EAST IS EAST, IN EAST ANGLIA
Shamser Sinha – who is on the National Theatre Connections project – relished the idea of writing a play about a South-Asian working-class family in England today which didn’t involve forced marriage, honour killings or the temptations of teenage terrorism. Nor does it major on racism, though like a troublesome ache that always runs under such lives: the sensitive son Faisal, who dreams of stars and the universe and reads St-Exupery’s The Little Prince, gets punched at school. But then the problem is actually aggravated by his amiable but slightly muttonheaded Dad Amjad the cab driver, who nags at him not to be girly but punch back. And that is interracially relatable if anything is. Indeed mostly we could be in any working-class drama of the last seventy years, in a good way. Though as Amjad ruefully says, whenever a passenger gets into his cab, he is “for them the only Pakistani in town”, so he must always be professional, a credit to his race. And that’s a burden.
Rachana Jadhav’s set, artfully tour-able for the play’s 15 next venues all the way to Guildford, has a car door, a section of cab office and some nicely sketched domesticity. In the first half Tiran Aakel as Amjad and Freny Nina Pavri as Rabla are talking about the cab business (here in the East we have, it seems, the lowest fares in England) . They hope to buy their own car. Yasmin, still a child, and teenage Faisal wander in and out. Underlying it all is a quiet grief, and the parents’ decision whether to have another baby after losing their infant Ruksana.
They are an engrossing, finely drawn pair: Amjad is earthier, practical, stubborn, beautifully drawn; hypnotically interesting though is his far more educated wife, with a Masters’ in Eonomics but no chance of a graduate job:“Your name is not Brown but your face is!” observes her husband.
Pavri is an Indian classical musician, with a dancer’s grace and soulful eye; she opens the show with a mesmeric solo raga and in the second half plays tabla, mirroring the heartbeat of emotion and tragedy. Her practicality is, however, in actually greater than her husband’s. The frustration of his accounting, and his stubbornness in wasting time chasing one bilked fare rather than earning four more , does not help the nailbiting quest to buy the car. She is also more deeply religious, believing utterly that “to Allah we belong” and that ill-deeds to anyone are a sin against the universe. At the end of the first act, though, she gives up and wants a separation. Amjad is poleaxed – “Nobody gets divorced! Who does these things? I don’t beat you…”.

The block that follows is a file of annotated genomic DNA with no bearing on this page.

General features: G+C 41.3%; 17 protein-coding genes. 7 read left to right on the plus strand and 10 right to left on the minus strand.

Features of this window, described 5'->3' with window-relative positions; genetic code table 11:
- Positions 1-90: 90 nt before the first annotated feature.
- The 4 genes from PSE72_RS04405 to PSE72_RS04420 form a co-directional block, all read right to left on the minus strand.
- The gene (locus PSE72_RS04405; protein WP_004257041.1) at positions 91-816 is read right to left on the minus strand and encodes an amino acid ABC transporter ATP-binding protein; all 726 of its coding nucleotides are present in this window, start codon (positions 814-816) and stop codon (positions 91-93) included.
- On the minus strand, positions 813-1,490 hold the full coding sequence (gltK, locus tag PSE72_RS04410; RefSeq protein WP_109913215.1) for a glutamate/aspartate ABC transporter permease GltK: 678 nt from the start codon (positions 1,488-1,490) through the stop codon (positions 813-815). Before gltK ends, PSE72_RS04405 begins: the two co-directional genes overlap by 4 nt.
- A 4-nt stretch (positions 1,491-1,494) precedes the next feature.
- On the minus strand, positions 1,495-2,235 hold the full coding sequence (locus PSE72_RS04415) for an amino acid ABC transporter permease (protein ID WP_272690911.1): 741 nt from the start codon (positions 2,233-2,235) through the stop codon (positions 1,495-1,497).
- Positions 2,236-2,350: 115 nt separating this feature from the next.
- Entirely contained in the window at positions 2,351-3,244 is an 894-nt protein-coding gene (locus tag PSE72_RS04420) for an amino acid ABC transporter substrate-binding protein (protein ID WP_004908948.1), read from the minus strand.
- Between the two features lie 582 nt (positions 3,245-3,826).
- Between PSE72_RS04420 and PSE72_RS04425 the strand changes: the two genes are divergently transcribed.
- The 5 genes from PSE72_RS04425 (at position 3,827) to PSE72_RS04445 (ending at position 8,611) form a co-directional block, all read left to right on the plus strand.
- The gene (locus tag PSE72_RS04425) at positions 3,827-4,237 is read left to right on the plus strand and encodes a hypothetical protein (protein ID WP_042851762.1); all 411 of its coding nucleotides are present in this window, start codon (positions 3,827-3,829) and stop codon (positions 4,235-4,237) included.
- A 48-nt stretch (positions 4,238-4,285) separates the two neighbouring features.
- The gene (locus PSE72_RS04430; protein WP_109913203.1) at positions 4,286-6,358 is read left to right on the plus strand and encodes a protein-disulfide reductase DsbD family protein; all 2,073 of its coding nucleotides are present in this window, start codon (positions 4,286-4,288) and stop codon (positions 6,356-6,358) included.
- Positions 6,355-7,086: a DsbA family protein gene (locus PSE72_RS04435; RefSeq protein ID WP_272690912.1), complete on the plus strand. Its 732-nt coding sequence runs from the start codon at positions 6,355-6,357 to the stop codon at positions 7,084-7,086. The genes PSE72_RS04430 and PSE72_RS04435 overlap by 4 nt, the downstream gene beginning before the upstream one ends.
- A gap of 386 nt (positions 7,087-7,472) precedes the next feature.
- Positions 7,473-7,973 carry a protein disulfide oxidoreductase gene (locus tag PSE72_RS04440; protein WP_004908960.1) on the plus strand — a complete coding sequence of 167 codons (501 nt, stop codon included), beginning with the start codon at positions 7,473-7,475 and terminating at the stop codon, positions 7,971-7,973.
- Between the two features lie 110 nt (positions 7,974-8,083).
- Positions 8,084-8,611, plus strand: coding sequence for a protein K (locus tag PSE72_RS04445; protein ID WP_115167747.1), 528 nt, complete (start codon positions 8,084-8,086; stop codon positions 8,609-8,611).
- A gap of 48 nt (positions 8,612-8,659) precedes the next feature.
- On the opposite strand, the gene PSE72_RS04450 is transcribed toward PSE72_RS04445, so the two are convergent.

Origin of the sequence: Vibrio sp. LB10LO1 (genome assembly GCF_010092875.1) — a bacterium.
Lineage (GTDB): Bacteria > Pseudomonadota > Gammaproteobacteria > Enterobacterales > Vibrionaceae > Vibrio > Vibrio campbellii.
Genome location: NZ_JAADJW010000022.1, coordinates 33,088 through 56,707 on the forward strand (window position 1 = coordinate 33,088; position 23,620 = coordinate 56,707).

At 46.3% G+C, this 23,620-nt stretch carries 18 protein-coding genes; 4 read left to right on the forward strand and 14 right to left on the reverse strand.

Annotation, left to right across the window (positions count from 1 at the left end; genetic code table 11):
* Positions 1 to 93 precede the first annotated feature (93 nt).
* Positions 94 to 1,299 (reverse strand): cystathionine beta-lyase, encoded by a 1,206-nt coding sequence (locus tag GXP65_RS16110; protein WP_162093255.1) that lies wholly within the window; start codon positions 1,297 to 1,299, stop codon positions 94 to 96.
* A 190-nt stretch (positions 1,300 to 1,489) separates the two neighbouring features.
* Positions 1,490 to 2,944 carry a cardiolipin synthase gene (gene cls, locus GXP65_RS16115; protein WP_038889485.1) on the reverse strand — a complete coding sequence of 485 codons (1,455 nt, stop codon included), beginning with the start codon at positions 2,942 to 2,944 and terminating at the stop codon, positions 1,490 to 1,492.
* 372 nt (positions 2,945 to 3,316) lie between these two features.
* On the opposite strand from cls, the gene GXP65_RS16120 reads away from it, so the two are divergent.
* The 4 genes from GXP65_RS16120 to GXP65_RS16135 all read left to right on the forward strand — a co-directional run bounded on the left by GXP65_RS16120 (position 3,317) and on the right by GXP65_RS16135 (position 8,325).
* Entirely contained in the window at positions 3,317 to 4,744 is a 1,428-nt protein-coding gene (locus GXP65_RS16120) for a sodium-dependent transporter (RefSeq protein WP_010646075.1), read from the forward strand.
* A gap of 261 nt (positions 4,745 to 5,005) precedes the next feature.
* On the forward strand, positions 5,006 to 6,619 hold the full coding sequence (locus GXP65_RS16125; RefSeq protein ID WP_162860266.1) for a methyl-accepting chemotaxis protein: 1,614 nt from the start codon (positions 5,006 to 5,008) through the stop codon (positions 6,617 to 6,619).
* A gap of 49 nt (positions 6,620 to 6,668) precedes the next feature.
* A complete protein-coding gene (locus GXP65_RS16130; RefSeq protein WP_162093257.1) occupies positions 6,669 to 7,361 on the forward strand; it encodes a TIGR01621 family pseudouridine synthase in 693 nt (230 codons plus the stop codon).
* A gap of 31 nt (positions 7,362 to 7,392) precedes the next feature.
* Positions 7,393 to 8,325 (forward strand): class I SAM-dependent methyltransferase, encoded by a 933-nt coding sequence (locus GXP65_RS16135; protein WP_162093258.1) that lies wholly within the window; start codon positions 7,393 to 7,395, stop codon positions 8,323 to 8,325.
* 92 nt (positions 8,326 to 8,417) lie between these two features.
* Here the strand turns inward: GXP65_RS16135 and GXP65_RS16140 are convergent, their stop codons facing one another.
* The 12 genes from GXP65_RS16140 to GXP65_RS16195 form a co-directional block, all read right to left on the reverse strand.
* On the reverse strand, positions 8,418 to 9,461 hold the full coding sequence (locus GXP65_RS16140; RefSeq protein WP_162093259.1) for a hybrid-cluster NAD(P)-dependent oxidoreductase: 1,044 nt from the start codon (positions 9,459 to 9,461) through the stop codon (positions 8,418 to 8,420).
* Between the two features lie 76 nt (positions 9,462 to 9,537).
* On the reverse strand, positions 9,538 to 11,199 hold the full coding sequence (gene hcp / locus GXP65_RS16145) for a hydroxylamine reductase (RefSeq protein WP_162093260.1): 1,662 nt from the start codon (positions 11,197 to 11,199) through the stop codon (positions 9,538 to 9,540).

The second act sees the family some time later; she having moved away into a hippyish life and social work with prisoners, he left alone with Guriot Dhaliwal’s patient Yasmin trying to make him eat better. Faisal is desperate to leave the cabbing treadmill and take up an unpaid internship in his beloved astrophysics. The play is woven through with moments when, framed in the car window, we see and hear infuriating clients: the girl without enough money saying no, she can’t ask her Dad for another tenner when she gets home, and being let off by Amjad. Others ask endless samey questions (“How long is your shift, when do you get off?”) and the equally endless “Where are you from? No, really from?” which brown faces in polite customer-facing jobs get used to. The author’s researches among cab drivers certainly pay off.
But at the same time there is friction between the siblings: Amjad promised the price of the Skoda between them: if Faisal gets it all he can follow his dream, if Yasmin does she might afford to stand for the Council and remedy some (rather obscurely and too glancingly explained) injustices in the local licensing trade.
I stayed engrossed, though frustrated at times by those small un-clarities, and by Faisal being given a really difficult breakdown to negotiate: the young performer badly needs to give it more changes of tone, a slower pace and better articulation, in order to take us all the way with him. But that’s an unfair quibble because I saw it right at the start of the run; director Sameena Hussain will have sorted that out by now.
And I’m glad I saw it: all four characters stay with me a day later, Aakel and Pavri as the parents in particular. In one of the deft doublings Aakel becomes a grumpy, dim, slightly threatening white passenger and then – in the eyes of his overstressed son at the wheel – suddenly mutates into his dead father. That is a properly alarming coup de theatre.
easternangles.co.uk for tour details to 5 November
box office 01473 211498 (Monday – Friday: 10am – 2pm)
rating 3 and a gallant-tour mouse because few others cover as much ground: